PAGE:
The cost of the revamp was not available Friday.


To enroll

For information on enrolling in the University of Wisconsin-Parkside’s Institute of Professional Educator Development, contact Dawn Baldwin, educator development program advisor, at dawn.baldwin@uwp.edu.


Changing teacher training terminology

Students in Parkside’s new Institute of Professional Educator Development won’t “student-teach.” Instead they’ll have “clinicals” or “residencies.”

The different terms are taking root across the country as part of a movement to increase the professionalism associated with teaching, said Pat Hoffman, director of educator development for the institute.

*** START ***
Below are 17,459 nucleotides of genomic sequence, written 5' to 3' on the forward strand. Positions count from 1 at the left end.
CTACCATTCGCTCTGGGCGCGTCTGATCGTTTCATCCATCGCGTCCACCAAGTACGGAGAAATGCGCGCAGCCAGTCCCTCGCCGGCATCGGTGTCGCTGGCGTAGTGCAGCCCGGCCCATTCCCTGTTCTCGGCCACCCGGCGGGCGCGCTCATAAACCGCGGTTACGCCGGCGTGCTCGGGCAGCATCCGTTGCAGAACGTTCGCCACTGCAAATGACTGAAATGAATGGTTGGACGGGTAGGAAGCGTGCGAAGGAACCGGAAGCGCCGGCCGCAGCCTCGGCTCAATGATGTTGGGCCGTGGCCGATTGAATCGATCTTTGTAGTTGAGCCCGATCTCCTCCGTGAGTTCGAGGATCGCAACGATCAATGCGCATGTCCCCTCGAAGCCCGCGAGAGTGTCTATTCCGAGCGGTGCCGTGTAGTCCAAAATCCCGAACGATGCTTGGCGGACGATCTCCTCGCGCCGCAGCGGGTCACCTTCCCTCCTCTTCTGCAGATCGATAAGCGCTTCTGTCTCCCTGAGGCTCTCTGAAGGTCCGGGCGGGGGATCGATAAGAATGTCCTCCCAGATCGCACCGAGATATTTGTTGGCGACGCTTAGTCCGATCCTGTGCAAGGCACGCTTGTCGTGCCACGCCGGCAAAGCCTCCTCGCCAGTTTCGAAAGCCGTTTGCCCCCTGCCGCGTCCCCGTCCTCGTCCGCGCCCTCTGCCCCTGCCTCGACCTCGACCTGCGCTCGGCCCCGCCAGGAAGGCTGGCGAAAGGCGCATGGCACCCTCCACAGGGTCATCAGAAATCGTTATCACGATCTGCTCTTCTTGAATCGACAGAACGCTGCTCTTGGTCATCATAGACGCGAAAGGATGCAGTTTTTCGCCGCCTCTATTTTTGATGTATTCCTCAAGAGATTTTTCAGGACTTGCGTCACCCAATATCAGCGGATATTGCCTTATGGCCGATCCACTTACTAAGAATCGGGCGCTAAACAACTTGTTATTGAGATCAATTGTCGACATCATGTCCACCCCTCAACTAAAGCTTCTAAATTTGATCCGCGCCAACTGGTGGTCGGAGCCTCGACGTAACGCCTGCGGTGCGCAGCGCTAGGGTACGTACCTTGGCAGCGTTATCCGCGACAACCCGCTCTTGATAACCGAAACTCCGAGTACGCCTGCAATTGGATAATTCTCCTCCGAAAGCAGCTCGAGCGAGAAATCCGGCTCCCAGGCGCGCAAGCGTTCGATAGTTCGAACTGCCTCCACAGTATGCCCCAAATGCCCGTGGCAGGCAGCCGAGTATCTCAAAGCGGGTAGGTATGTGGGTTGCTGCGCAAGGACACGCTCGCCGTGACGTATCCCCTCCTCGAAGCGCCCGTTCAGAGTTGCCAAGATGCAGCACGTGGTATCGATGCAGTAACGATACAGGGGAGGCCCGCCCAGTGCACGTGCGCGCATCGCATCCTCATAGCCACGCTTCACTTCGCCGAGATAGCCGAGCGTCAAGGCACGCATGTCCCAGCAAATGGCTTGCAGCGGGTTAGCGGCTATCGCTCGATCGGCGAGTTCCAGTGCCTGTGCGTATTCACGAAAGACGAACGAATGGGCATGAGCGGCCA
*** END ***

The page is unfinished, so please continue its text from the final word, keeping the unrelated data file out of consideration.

The terms put teaching on par with occupations that typically garner more esteem, like those in the medical field. They also provide consistency, so educators across the country all speak the same language, Hoffman said.

And, she added, some of the new terms, like calling a “student-teacher” a “teacher candidate,” result in more respect from K-12 children.

Copyright 2016 Journal Times. All rights reserved. This material may not be published, broadcast, rewritten or redistributed.

(13) Comments

  1. BrokenTrust
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    BrokenTrust - August 14, 2013 12:43 am